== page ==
I follow ragged paths, seeking cavernous places, the empty space where she used to be and water black as death. One last swim before I go under. I need to float to connect with her; we swam in amniotic fluid.
Windswept clouds swirl across the sky. I let the vortex withdraw me from the muffled world, distant.
Silence, ghosts hide, swallowed by a decision. I allow water to consume me.
We practised relentlessly. The shapes two bodies can make when suffering a reverse vertigo, an addiction to heights. We’d float and glide through the air, sweating hands grabbed wrists. Imaginary crowds cheered in adoration of our acrobatic skills.
We were conceived on a sandy ridge overlooking the sea. My sister was born first. I came an hour later. Identical twins born into the carnival destined to perform. Our bodies moved in unison and twirled in umbilical connection.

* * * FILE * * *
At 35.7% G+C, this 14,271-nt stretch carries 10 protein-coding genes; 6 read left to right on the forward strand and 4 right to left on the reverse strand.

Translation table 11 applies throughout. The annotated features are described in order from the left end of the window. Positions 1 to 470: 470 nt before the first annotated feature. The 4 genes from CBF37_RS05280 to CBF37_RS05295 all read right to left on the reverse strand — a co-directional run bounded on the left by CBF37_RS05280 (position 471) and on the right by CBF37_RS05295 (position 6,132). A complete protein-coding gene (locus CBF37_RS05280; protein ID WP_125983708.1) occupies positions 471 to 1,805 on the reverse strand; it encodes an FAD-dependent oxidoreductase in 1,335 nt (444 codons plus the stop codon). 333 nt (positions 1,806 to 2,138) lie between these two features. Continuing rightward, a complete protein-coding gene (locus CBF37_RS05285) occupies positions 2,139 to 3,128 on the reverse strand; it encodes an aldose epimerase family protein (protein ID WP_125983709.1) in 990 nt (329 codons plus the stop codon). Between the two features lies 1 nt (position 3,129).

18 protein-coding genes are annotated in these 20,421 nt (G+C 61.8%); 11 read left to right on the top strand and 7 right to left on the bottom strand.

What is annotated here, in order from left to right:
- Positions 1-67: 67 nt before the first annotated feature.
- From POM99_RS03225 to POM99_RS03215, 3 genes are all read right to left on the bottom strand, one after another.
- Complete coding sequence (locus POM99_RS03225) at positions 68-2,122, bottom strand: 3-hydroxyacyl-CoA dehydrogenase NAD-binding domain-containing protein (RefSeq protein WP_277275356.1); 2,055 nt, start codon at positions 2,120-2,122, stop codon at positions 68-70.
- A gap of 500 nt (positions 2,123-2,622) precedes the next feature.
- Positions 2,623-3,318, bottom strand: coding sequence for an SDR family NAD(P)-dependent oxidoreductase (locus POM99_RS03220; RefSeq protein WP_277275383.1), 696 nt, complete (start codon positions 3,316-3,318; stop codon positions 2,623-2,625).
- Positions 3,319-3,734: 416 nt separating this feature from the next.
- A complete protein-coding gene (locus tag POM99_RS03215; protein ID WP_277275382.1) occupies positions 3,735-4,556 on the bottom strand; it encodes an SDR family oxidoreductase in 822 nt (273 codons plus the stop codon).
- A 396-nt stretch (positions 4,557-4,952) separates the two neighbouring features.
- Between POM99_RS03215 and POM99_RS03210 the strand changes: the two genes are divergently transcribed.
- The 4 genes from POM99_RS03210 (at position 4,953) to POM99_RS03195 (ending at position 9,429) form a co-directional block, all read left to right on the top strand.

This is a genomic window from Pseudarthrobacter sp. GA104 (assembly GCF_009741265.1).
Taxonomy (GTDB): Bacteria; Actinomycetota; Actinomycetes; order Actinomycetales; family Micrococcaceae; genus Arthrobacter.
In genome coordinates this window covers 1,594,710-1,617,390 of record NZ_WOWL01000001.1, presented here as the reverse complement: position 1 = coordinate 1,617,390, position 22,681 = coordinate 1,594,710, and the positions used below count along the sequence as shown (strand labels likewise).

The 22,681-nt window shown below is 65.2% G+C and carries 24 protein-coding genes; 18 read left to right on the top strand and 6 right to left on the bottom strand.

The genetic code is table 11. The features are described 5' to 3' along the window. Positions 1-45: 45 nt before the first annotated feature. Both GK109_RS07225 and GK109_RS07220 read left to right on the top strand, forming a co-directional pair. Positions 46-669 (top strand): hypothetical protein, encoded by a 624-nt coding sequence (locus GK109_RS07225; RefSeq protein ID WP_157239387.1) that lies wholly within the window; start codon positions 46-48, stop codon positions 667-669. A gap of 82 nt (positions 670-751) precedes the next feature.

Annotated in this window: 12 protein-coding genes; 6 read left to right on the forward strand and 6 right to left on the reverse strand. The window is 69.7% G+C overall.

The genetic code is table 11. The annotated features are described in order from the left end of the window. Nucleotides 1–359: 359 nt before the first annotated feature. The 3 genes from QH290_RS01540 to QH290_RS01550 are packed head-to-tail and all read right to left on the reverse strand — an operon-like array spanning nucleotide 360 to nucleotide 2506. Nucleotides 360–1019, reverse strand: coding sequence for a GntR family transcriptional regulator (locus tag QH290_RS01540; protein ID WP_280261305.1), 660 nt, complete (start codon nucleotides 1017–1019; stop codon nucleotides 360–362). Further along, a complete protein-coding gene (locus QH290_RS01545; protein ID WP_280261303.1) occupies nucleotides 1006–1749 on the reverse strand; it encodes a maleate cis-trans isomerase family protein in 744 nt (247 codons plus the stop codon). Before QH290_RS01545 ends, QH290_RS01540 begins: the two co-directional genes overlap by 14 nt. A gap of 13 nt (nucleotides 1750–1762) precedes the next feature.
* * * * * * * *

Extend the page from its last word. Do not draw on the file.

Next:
She still floats to me through thick air. Sweating palms grab at her and she slips through my fingers. With nothing concrete to hold, fingernails make crimson channels on my arms before she falls. Her image blurs at the edges, breaks up, and disintegrates. I grow cold inside.
Two bodies in the air tumble, twirl, spill.
Wading out into the water, guilt and grief invade my existence. A shadow always present regardless of light. Liquid thrumming against ears, sucks away all sound like a vacuum.
I don’t hear them coming, the water must have drowned out their sounds. It is their toes I see first and the ripples they create as they splash the surface. I claw my way to consciousness when I see the children’s eyes looking down at me. I won’t ruin their lives with the shape of death. Life invades as I gasp in air.